It’s been said Christian religions are like languages. They are similar in ways, different in others, but what they share is a reliance on breath.
In religion, we call that breath “the spirit.”
In The Church of Jesus Christ of Latter-day Saints we use many hymns written by other faiths because we sense that breath — that common spirit — behind them.
And this time of year, probably 90 percent of the carols we sing have come from people of other faiths.
Some wonder why other religions don’t open up and use more LDS hymns.
Well, they do.
They just don’t always know they do.
John M. MacFarlane wanted some fresh music for the annual Christmas concert, so he set out to write some.
Then one night, his wife said later, Brother John had “just settled down for a long, winter’s nap” when he “sprung from his bed” exclaiming: “I have it! I have the song!”
He wrote the words and music down without pausing his pen.
Today, the carol is a favorite of many people, including me.
I like the opening notes that plod forward like shepherds trekking to the manger or the camels of the wise men striding up the hills.
In fact, one nitpick some have the carol is it says “on Judea’s plains” when, in truth, Judea is all rocks and hills.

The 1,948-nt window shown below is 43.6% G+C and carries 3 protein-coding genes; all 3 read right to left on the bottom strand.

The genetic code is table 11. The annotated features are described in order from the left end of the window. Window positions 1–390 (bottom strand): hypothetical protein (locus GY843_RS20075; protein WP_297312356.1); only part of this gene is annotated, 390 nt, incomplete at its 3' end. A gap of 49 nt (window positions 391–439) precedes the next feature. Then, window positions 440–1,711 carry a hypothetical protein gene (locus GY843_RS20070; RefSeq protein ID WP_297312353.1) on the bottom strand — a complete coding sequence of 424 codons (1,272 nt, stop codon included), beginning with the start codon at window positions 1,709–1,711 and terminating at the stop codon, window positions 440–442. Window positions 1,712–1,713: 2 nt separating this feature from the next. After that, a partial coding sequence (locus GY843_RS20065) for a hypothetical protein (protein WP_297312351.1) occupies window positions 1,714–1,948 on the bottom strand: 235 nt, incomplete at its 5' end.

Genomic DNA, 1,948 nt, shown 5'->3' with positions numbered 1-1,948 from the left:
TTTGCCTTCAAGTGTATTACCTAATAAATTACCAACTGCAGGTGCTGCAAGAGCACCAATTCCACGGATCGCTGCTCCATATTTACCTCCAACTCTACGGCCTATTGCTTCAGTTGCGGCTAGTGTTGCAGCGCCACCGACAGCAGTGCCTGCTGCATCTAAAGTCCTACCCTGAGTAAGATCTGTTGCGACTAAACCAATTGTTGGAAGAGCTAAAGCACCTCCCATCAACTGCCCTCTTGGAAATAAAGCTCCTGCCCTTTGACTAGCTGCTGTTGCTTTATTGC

In Brother MacFarlane’s defense, he probably got the notion from an earlier carol, "Angels We Have Heard on High,” where angels sing “sweetly o’re the plains.”
I suspect, in fact, that carol was probably rattling around in MacFarlane's subconscious since both songs rhyme the word “plains” with “joyous strains” and both feature the angels' song of glory as a chorus.
“Gloria in excelsis Deo” in “Angels We Have Heard on High” takes the English translation “Glory to God in the Highest” in MacFarlane’s little gem.
Still, the MacFarlane carol is different enough and robust enough to merit its own niche in the Christian heart.
And over the years, the pool of Christians who love it has expanded from a Mormon ward in Utah’s Washington County to men and women of “from every clime.”
At this time of year, a time that showcases miracles, I think the fact a hymn written in St. George is sung "Far, Far Away" by millions is a little miracle in itself.
So over the next few days, enjoy it. In the words of MacFarlane, let’s “unite in strains sublime” and sing one of the finest carols the season has to offer.